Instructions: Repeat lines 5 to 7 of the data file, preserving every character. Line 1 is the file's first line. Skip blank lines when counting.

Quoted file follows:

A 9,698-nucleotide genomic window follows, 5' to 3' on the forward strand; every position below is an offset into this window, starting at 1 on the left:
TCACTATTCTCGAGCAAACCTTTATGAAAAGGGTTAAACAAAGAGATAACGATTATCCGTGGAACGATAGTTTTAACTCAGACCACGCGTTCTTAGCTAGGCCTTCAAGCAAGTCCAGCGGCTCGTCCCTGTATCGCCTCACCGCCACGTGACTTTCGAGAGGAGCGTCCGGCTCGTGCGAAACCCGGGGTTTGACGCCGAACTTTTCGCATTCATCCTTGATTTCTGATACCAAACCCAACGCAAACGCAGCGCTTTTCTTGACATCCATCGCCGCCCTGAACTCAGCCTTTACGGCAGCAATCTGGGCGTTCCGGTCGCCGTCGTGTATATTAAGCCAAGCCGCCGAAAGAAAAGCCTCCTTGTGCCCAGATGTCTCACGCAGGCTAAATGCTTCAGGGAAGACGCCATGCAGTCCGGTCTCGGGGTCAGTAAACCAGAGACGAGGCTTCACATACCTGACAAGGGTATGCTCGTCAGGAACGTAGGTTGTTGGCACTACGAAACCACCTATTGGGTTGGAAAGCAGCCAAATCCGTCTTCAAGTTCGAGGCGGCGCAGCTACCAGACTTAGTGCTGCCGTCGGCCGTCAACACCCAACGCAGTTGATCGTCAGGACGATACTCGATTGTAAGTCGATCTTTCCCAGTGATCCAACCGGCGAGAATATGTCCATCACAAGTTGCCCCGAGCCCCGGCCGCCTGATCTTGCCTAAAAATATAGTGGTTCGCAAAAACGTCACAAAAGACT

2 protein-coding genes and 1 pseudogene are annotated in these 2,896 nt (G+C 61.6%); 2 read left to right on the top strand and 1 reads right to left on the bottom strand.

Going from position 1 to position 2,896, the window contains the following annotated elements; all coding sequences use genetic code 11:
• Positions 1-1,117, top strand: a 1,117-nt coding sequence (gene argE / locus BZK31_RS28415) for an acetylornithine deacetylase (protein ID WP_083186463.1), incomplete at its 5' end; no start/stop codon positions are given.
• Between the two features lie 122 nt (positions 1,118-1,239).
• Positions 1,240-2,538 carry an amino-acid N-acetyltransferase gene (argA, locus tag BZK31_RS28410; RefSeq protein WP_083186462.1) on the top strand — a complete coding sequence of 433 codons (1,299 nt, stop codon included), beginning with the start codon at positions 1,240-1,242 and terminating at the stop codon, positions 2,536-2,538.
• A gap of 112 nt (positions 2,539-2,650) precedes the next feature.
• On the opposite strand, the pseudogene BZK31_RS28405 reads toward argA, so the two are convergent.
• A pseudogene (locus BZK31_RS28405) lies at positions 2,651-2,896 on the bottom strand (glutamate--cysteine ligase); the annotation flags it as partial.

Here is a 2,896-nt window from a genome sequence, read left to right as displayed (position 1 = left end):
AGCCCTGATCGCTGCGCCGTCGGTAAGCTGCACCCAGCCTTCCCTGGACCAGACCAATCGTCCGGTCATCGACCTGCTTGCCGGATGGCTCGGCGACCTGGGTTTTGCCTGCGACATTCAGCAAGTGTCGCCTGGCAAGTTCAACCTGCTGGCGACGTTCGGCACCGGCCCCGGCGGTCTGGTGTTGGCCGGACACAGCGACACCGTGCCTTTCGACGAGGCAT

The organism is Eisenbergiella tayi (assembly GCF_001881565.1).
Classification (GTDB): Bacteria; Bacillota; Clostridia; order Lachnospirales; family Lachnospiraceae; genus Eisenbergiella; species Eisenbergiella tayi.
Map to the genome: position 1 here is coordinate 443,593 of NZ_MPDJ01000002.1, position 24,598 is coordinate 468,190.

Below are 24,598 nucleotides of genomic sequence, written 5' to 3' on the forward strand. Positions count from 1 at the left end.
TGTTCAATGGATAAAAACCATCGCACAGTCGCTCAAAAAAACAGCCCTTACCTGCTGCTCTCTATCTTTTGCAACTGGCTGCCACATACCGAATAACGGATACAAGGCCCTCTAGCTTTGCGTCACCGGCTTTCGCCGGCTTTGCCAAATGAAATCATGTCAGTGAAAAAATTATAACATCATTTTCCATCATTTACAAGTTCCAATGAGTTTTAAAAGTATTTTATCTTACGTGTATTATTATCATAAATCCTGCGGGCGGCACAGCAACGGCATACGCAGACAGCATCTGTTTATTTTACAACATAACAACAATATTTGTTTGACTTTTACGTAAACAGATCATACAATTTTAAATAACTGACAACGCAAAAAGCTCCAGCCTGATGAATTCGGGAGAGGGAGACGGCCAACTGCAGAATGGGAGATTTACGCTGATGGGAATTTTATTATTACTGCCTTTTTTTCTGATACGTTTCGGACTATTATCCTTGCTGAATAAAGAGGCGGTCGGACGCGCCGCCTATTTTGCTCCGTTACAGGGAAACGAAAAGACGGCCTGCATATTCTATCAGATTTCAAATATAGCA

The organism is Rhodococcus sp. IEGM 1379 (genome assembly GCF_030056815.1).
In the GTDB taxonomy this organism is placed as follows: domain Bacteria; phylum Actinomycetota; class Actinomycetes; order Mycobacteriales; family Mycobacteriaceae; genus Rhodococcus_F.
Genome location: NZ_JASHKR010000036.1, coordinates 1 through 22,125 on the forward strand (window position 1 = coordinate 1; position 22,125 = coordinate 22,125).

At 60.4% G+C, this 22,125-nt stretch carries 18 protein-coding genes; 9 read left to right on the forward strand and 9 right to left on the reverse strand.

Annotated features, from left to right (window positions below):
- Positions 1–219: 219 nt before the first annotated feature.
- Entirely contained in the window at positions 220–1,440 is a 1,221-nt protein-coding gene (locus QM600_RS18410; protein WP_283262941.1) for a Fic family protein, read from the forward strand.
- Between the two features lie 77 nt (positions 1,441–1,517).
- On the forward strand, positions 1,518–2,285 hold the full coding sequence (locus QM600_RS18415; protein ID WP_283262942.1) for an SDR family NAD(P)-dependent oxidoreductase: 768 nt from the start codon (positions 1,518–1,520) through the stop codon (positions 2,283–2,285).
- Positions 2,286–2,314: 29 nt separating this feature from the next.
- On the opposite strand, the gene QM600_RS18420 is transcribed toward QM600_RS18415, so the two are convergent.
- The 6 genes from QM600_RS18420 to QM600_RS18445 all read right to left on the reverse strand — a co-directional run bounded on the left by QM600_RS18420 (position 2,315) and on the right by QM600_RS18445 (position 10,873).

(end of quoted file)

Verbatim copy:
• Positions 1-1,117, top strand: a 1,117-nt coding sequence (gene argE / locus BZK31_RS28415) for an acetylornithine deacetylase (protein ID WP_083186463.1), incomplete at its 5' end; no start/stop codon positions are given.
• Between the two features lie 122 nt (positions 1,118-1,239).
• Positions 1,240-2,538 carry an amino-acid N-acetyltransferase gene (argA, locus tag BZK31_RS28410; RefSeq protein WP_083186462.1) on the top strand — a complete coding sequence of 433 codons (1,299 nt, stop codon included), beginning with the start codon at positions 1,240-1,242 and terminating at the stop codon, positions 2,536-2,538.